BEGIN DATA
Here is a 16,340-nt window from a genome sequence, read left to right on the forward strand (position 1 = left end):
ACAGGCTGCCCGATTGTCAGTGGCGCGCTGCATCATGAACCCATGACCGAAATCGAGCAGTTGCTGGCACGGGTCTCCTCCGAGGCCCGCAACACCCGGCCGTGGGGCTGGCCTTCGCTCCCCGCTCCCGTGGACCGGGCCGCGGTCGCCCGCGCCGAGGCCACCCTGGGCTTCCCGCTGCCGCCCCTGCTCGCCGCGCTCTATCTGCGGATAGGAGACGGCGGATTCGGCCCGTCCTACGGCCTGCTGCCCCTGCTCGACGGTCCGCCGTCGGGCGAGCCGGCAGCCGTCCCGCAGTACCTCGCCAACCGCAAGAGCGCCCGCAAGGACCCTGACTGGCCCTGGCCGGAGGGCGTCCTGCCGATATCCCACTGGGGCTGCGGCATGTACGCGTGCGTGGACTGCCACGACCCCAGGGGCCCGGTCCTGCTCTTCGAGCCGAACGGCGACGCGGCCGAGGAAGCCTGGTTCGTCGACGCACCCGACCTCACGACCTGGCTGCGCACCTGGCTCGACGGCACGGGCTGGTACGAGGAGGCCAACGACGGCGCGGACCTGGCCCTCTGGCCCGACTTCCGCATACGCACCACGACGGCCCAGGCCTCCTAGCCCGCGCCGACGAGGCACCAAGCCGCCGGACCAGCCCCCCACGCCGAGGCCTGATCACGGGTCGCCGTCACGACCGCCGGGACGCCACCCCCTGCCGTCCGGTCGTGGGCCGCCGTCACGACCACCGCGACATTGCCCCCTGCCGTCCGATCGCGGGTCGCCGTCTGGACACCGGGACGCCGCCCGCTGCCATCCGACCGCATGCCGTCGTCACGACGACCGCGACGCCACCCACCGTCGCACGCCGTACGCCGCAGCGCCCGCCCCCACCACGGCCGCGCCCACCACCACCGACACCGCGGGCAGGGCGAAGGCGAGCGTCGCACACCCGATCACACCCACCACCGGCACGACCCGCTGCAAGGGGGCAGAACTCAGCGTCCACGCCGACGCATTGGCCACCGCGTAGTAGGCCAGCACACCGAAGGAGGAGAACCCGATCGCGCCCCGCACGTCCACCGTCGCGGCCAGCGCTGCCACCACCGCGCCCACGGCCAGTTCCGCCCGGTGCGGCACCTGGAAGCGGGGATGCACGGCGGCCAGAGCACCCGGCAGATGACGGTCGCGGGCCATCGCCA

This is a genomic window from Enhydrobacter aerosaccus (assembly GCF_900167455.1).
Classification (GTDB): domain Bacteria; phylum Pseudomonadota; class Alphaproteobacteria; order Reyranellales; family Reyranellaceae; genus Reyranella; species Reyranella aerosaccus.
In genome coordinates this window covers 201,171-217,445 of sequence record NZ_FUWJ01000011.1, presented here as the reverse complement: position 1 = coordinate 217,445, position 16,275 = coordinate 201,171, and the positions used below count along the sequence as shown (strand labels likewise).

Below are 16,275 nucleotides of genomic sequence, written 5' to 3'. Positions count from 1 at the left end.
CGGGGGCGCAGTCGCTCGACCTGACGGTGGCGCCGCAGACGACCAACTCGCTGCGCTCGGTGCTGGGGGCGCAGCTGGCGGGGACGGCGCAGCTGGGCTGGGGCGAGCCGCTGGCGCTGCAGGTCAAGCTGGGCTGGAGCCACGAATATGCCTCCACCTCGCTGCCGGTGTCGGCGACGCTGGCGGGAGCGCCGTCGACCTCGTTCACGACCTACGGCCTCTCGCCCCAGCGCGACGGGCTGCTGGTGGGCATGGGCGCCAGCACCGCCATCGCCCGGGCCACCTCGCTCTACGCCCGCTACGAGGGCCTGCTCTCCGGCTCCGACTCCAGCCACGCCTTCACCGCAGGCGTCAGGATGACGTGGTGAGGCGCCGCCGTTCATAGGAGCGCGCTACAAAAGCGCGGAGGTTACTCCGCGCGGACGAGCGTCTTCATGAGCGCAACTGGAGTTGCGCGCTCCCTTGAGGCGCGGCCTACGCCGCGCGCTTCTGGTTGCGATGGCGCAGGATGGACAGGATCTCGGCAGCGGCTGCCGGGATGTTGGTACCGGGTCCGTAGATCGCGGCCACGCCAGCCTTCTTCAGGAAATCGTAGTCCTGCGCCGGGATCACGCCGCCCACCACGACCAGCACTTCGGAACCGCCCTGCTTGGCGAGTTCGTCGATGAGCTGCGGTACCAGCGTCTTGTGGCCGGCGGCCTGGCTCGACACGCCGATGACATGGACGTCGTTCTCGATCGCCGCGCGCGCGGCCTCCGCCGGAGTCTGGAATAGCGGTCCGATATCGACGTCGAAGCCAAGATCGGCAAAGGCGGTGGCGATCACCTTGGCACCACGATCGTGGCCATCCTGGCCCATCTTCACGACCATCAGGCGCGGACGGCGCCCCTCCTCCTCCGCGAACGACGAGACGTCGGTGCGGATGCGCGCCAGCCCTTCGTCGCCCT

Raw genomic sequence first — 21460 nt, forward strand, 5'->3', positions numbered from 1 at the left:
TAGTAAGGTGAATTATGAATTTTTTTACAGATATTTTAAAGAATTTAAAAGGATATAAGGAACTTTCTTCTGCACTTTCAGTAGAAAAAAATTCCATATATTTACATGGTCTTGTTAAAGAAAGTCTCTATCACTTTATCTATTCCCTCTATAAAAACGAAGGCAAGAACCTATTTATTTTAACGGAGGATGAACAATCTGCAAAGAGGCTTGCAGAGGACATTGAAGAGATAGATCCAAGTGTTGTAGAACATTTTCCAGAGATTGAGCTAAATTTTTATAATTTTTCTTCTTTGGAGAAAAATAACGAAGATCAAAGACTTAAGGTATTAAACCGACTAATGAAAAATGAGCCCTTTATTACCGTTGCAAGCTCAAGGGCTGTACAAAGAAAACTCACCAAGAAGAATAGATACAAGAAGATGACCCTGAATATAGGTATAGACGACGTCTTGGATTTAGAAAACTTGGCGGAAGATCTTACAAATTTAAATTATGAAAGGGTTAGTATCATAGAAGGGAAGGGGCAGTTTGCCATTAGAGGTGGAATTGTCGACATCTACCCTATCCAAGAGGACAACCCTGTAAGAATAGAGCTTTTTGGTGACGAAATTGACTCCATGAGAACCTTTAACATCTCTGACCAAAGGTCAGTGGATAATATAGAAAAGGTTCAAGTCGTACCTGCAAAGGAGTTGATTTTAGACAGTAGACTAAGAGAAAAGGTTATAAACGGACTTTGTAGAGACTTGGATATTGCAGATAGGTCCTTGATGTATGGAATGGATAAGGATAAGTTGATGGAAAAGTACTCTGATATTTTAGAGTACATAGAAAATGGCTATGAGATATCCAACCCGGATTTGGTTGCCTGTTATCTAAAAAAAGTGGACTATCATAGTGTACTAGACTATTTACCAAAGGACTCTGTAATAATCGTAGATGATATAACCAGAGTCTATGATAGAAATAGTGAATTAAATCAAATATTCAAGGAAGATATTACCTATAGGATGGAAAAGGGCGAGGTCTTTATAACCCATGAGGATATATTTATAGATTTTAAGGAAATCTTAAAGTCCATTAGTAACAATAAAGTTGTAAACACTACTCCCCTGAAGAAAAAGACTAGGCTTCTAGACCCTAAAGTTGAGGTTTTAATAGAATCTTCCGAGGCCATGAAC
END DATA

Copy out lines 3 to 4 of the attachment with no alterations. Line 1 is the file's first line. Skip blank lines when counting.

This is a genomic window from Enhydrobacter aerosaccus (assembly GCF_900167455.1).
Classification (GTDB): domain Bacteria; phylum Pseudomonadota; class Alphaproteobacteria; order Reyranellales; family Reyranellaceae; genus Reyranella; species Reyranella aerosaccus.